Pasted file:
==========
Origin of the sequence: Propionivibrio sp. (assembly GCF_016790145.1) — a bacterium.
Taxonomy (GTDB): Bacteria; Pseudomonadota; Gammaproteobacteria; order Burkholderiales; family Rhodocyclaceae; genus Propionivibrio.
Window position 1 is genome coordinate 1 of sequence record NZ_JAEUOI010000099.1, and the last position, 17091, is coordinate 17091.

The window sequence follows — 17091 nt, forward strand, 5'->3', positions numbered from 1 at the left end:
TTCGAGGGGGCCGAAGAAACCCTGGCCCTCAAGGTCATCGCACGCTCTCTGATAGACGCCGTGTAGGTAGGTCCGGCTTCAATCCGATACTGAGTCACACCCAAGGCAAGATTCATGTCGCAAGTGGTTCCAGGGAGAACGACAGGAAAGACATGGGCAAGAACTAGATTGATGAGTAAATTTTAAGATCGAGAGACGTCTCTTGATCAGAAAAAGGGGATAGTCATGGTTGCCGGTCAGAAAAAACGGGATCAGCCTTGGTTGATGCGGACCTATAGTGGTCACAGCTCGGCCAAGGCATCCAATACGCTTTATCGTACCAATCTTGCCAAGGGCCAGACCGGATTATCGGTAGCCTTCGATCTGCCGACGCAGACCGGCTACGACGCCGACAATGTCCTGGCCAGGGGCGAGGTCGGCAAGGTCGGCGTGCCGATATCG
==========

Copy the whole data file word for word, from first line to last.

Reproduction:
Origin of the sequence: Propionivibrio sp. (assembly GCF_016790145.1) — a bacterium.
Taxonomy (GTDB): Bacteria; Pseudomonadota; Gammaproteobacteria; order Burkholderiales; family Rhodocyclaceae; genus Propionivibrio.
Window position 1 is genome coordinate 1 of sequence record NZ_JAEUOI010000099.1, and the last position, 17091, is coordinate 17091.

The window sequence follows — 17091 nt, forward strand, 5'->3', positions numbered from 1 at the left end:
TTCGAGGGGGCCGAAGAAACCCTGGCCCTCAAGGTCATCGCACGCTCTCTGATAGACGCCGTGTAGGTAGGTCCGGCTTCAATCCGATACTGAGTCACACCCAAGGCAAGATTCATGTCGCAAGTGGTTCCAGGGAGAACGACAGGAAAGACATGGGCAAGAACTAGATTGATGAGTAAATTTTAAGATCGAGAGACGTCTCTTGATCAGAAAAAGGGGATAGTCATGGTTGCCGGTCAGAAAAAACGGGATCAGCCTTGGTTGATGCGGACCTATAGTGGTCACAGCTCGGCCAAGGCATCCAATACGCTTTATCGTACCAATCTTGCCAAGGGCCAGACCGGATTATCGGTAGCCTTCGATCTGCCGACGCAGACCGGCTACGACGCCGACAATGTCCTGGCCAGGGGCGAGGTCGGCAAGGTCGGCGTGCCGATATCG